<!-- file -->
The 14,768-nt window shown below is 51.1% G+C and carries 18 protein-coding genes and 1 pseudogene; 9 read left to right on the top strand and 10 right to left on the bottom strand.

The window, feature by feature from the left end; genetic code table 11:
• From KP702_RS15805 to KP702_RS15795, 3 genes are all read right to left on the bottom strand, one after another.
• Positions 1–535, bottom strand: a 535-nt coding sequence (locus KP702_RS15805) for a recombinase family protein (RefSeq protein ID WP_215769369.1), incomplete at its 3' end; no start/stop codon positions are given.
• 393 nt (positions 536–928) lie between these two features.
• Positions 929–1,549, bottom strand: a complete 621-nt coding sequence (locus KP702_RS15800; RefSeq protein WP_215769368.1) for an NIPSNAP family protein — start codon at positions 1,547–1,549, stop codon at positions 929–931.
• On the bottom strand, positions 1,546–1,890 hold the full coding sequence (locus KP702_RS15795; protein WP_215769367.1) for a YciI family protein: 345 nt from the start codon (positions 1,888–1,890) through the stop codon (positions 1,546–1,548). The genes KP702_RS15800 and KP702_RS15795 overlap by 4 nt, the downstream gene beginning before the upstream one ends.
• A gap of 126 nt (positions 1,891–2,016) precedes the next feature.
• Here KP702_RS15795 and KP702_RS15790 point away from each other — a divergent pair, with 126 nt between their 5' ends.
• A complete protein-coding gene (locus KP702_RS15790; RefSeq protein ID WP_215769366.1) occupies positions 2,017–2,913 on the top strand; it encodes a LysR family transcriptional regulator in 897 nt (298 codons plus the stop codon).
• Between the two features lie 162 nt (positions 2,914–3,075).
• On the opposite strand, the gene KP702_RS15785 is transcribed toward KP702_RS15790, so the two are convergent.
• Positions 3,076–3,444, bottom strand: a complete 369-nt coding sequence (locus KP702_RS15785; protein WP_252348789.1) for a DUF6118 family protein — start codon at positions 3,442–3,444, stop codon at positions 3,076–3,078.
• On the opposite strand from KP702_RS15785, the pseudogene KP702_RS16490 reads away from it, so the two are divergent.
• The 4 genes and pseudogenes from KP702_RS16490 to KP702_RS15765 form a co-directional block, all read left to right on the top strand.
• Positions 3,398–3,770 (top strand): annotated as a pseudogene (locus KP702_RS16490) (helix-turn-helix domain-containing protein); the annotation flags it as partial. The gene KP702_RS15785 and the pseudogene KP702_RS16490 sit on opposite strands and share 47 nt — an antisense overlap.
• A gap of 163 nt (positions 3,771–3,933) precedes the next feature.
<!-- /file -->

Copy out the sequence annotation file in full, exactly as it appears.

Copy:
The 14,768-nt window shown below is 51.1% G+C and carries 18 protein-coding genes and 1 pseudogene; 9 read left to right on the top strand and 10 right to left on the bottom strand.

The window, feature by feature from the left end; genetic code table 11:
• From KP702_RS15805 to KP702_RS15795, 3 genes are all read right to left on the bottom strand, one after another.
• Positions 1–535, bottom strand: a 535-nt coding sequence (locus KP702_RS15805) for a recombinase family protein (RefSeq protein ID WP_215769369.1), incomplete at its 3' end; no start/stop codon positions are given.
• 393 nt (positions 536–928) lie between these two features.
• Positions 929–1,549, bottom strand: a complete 621-nt coding sequence (locus KP702_RS15800; RefSeq protein WP_215769368.1) for an NIPSNAP family protein — start codon at positions 1,547–1,549, stop codon at positions 929–931.
• On the bottom strand, positions 1,546–1,890 hold the full coding sequence (locus KP702_RS15795; protein WP_215769367.1) for a YciI family protein: 345 nt from the start codon (positions 1,888–1,890) through the stop codon (positions 1,546–1,548). The genes KP702_RS15800 and KP702_RS15795 overlap by 4 nt, the downstream gene beginning before the upstream one ends.
• A gap of 126 nt (positions 1,891–2,016) precedes the next feature.
• Here KP702_RS15795 and KP702_RS15790 point away from each other — a divergent pair, with 126 nt between their 5' ends.
• A complete protein-coding gene (locus KP702_RS15790; RefSeq protein ID WP_215769366.1) occupies positions 2,017–2,913 on the top strand; it encodes a LysR family transcriptional regulator in 897 nt (298 codons plus the stop codon).
• Between the two features lie 162 nt (positions 2,914–3,075).
• On the opposite strand, the gene KP702_RS15785 is transcribed toward KP702_RS15790, so the two are convergent.
• Positions 3,076–3,444, bottom strand: a complete 369-nt coding sequence (locus KP702_RS15785; protein WP_252348789.1) for a DUF6118 family protein — start codon at positions 3,442–3,444, stop codon at positions 3,076–3,078.
• On the opposite strand from KP702_RS15785, the pseudogene KP702_RS16490 reads away from it, so the two are divergent.
• The 4 genes and pseudogenes from KP702_RS16490 to KP702_RS15765 form a co-directional block, all read left to right on the top strand.
• Positions 3,398–3,770 (top strand): annotated as a pseudogene (locus KP702_RS16490) (helix-turn-helix domain-containing protein); the annotation flags it as partial. The gene KP702_RS15785 and the pseudogene KP702_RS16490 sit on opposite strands and share 47 nt — an antisense overlap.
• A gap of 163 nt (positions 3,771–3,933) precedes the next feature.